Why do I bother with this sort of thing?  Well, I'll fess up on this one to a perhaps overdeveloped dislike of Jimmy Carter, so there's that...but really, it's just a bonus.  The truth is that when we treat the president as if he was the entire government; when we go along with a political culture in which hatred of Congress and hatred of Special Interests is expected, what we're doing is ignoring and disdaining the things that make American democracy such a tremendous accomplishment.  In a nation of 300 millions, it really is an amazing thing that some small business owner can contact his or her Member of Congress, and next thing you know there's a whole new industry and and a whole lot of happy consumers.  It's too bad that we haven't found a way to celebrate that sort of thing, but if you want to start, make sure you ignore Jimmy Carter and hoist one instead for Barber Conable, Member of Congress from New York from 1965 to 1984.  And your second bottle?  Make that for James Madison.  After that, you're on your own.


  1. Alas, I had to give up beer a few years ago. However I enjoyed many a fine brew by companies that exist thanks to Rep. Conable's attention to his constituents.

    As an overly weighty footnote, it's worth noting that a good chunk of "Obama's agenda" was crafted by Congress. It's fashionable among some on the left to bemoan Obama's unwillingness or inability to twist arms the way Lyndon Johnson did. What's far less noted is Obama's skillful recognition of Congress' own powers and his quiet (for the most part) insistence that Congress do its job.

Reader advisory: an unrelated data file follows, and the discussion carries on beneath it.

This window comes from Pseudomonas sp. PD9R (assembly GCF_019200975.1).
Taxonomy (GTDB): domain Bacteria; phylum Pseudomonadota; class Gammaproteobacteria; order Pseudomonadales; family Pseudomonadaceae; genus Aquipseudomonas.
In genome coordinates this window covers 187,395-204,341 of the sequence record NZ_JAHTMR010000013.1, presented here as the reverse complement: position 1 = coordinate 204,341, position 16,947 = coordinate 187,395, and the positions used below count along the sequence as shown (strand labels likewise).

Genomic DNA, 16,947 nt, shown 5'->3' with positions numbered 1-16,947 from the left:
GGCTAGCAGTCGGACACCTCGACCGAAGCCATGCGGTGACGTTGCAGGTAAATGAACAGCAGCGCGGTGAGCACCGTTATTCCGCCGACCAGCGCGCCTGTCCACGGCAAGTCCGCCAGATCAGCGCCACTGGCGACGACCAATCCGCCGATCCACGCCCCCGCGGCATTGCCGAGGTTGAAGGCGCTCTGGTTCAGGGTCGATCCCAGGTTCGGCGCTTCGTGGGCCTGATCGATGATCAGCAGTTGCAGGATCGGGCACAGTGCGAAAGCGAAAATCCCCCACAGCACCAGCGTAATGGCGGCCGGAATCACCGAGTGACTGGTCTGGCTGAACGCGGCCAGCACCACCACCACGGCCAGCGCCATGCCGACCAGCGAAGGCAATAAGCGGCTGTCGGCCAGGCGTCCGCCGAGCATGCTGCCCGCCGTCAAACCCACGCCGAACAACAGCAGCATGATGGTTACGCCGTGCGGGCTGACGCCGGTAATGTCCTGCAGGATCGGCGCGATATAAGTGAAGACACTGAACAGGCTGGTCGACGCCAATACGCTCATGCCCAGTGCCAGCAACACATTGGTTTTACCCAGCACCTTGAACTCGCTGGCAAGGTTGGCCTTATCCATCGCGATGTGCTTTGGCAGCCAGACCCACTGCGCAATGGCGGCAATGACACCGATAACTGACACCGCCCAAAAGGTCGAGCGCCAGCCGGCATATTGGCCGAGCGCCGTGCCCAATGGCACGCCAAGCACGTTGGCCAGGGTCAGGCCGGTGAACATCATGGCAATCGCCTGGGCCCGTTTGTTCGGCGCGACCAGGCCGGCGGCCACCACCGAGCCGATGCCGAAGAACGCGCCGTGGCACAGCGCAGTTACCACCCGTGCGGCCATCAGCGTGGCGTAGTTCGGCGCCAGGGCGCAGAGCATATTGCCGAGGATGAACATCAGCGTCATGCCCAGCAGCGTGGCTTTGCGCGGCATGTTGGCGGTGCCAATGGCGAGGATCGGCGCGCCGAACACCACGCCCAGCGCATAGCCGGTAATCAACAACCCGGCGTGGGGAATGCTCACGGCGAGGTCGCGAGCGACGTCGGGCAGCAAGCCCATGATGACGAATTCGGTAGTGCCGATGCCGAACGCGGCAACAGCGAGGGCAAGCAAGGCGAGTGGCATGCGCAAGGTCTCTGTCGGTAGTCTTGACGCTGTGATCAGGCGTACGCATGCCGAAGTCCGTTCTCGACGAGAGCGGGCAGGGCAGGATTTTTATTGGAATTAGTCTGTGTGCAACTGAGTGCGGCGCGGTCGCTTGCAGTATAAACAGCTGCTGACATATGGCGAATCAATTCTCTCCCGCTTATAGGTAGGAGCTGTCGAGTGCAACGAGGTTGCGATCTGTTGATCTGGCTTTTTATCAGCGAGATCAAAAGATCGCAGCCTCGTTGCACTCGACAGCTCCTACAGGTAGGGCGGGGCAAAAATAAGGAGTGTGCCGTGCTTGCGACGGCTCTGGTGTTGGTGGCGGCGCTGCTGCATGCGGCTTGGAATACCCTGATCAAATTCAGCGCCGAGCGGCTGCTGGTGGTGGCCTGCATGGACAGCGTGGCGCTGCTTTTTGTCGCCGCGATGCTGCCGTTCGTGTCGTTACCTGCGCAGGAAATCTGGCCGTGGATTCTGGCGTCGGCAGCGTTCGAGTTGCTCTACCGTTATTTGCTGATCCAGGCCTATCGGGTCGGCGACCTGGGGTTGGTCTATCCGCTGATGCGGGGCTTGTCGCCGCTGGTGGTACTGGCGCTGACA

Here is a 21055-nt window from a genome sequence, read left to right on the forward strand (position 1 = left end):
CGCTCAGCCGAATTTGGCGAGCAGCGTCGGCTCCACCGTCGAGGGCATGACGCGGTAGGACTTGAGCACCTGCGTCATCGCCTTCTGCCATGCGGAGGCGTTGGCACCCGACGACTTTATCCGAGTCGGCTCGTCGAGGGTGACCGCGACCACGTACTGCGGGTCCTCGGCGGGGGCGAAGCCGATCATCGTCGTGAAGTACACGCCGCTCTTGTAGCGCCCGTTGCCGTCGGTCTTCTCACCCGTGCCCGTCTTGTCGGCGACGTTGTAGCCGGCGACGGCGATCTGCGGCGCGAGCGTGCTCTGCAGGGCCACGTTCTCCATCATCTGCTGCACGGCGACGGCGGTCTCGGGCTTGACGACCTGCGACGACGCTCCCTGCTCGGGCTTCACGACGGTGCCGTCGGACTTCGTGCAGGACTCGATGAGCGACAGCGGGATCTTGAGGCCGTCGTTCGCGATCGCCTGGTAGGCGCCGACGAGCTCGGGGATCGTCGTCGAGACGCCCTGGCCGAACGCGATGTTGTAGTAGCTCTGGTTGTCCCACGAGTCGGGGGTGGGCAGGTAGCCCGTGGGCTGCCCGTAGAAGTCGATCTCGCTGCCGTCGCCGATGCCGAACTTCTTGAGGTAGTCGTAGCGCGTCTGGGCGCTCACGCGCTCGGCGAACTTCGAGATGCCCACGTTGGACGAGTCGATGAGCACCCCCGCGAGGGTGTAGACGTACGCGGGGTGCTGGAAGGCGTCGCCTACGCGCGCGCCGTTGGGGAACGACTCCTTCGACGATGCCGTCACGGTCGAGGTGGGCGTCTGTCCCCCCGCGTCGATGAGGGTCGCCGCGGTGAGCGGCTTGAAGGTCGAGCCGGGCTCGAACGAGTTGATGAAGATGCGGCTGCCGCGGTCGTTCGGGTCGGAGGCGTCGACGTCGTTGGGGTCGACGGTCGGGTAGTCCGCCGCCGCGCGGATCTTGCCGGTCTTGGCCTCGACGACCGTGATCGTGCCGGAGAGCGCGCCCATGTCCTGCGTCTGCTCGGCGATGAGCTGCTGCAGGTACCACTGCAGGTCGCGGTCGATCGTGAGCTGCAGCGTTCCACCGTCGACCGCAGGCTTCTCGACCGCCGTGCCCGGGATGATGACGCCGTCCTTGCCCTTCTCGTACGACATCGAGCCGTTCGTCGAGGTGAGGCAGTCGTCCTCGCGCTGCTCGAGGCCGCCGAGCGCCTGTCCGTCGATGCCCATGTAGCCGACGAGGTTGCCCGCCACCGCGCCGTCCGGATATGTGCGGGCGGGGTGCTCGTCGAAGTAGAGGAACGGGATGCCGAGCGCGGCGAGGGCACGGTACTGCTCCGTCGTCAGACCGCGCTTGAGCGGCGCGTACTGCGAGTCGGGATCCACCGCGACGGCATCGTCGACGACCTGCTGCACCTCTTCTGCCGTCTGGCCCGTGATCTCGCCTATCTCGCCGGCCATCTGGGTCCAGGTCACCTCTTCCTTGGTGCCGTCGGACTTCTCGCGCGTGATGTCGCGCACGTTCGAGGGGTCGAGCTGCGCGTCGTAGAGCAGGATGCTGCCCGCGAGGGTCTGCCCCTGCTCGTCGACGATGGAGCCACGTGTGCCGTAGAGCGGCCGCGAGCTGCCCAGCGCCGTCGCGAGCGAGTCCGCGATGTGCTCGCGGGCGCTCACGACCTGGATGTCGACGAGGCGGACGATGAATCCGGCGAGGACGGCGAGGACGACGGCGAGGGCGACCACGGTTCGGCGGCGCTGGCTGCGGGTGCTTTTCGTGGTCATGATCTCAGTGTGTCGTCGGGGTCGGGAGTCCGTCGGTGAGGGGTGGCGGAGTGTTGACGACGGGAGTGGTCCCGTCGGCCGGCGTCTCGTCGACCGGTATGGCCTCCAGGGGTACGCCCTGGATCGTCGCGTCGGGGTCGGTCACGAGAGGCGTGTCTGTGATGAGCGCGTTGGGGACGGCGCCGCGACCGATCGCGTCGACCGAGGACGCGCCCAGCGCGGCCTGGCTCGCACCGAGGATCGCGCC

2. How about toasting the anonymous "supplier of beer-making equipment"? Sounds like he should get a little of the credit as well.

  3. If this was the only notable act of deregulation during the Carter years, it could be seen as an accident. I'm not a Carter fan but the longstanding association with 1970s Democrats with big, inefficient, bureaucratic-minded government and 1980s Republicans with deregulation is a perverse reading of the historical record. The reality was that some sectors of the economy were over-regulated in the 70s (really, the airlines were ridiculous) and that the wonks of Carter's day knew that much. Not only did they get no credit for that effort from the public or the media, the GOP went on to successfully campaign against Democrats as if they were closet socialists. Once in power, the Republicans kept pushing the dereg button whether or not it made sense, warping a smart policy initiative into ideological simplicity.

  4. Sounds more like special interests getting laws in acted to benefit them. i.e. the Beer Making equipment dealer, benefited from the law, he wanted is so he could sell more equipment. This wasn't about freedom or deregulation, it was about profit.

    With that said there was the unintended consequence of a robust beer industry that has save millions of people from Bud, and allowed the US to catch up with the rest of the world (beer wise)